A different commentary on some of this can be found in “The Circle ” by Dave Eggers. It’s not well written but he insightfully takes the patterns of behaviour we see now to their logical conclusions.30th November 2015 at 6:27 pm #271MaureenGuest
Giles, what then is the virus …. If the symptom is ‘image management’?1st December 2015 at 1:19 pm #272GilesGuest
Maureen, Good question!
I think the virus is the need to feel that we matter. Obviously this is not so much a virus, perhaps rather a basic human need.
When this need is unmet and when one’s surrounding context implies that you don’t matter unless you are doing all sorts of exciting things (or look perfect or…) all the time (the things that everyone who is important or interesting are doing) then the conclusion is that you don’t really matter.
I think that young people today have a growing fear of missing out – that there is a life “out there” that they should be living, but they are missing out on – and a great deal of social media fuels this malaise or anxiety.
This thinking is interestingly parallel to Descartes’ cogito ergo sum, (an essentially internal moment of proving my existence) now reinvented as an external proof – I am online so I exist… my latin runs out at this point!!!21st January 2016 at 5:05 pm #297SureshGuest
In 2012 Stephen Marche wrote in The Atlantic about the 24/7 curating of the exhibition of the self through Facebook and other social media. I still find this one of the most helpful terms when thinking about how new technologies impact our image management, to frame it in the terms of this discussion.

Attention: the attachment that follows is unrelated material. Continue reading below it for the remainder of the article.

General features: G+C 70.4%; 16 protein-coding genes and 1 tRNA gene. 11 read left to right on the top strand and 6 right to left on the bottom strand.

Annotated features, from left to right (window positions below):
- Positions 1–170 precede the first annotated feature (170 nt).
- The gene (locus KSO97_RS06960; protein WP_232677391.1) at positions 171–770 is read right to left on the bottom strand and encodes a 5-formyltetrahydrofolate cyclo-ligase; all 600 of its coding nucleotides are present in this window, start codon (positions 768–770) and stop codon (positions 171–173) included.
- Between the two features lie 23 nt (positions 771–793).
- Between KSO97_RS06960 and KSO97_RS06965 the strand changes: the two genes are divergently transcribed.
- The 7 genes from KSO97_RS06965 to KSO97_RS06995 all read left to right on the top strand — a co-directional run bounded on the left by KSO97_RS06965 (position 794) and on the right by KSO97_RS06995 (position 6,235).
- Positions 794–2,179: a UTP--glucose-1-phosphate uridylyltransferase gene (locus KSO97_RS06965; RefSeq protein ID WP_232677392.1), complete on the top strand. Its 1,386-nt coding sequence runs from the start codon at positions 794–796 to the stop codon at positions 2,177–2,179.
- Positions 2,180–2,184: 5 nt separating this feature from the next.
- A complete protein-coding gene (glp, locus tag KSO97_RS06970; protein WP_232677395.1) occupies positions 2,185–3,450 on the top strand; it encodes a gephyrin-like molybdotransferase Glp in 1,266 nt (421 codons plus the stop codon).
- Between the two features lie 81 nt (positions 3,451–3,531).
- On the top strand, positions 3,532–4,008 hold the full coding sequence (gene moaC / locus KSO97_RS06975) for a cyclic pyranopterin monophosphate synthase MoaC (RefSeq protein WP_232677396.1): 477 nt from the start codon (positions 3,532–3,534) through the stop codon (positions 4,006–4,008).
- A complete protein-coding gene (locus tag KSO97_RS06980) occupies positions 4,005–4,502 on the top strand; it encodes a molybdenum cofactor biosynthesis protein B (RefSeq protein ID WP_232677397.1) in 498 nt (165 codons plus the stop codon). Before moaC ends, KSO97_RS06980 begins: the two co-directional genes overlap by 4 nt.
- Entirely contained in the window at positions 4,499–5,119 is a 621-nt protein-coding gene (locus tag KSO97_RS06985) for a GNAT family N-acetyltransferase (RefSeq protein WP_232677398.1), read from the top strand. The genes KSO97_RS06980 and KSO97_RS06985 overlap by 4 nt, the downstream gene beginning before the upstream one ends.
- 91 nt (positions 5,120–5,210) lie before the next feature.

The virus at the core might well be, as some here have suggested, more an aspect of the crooked timber of our humanity, rather than something technological. But literature on social network sites and forms of communication insist that such platforms are not neutral, with which I completely agree. In providing more tools for curating one’s image, Facebook and other services purportedly offer us more control over how our image is perceived. But being able to better curate our image still does not give us control over how others receive this image.
So I think I agree with Giles; these are a reflection of our need to feel like we matter, like we are known, loved, and are not missing out. New forms of communication exacerbate some of the fears. And yes, I agree with you, Maureen, this is a real problem. A problem which leads to actions like that of Essena O’Neill. Although, in recognising the problem and engaging with it, we can hope for more fruitful forms of subverting this problem than cutting off all usage. Perhaps the notion of a Sabbath rest from these technologies is not a bad place to start.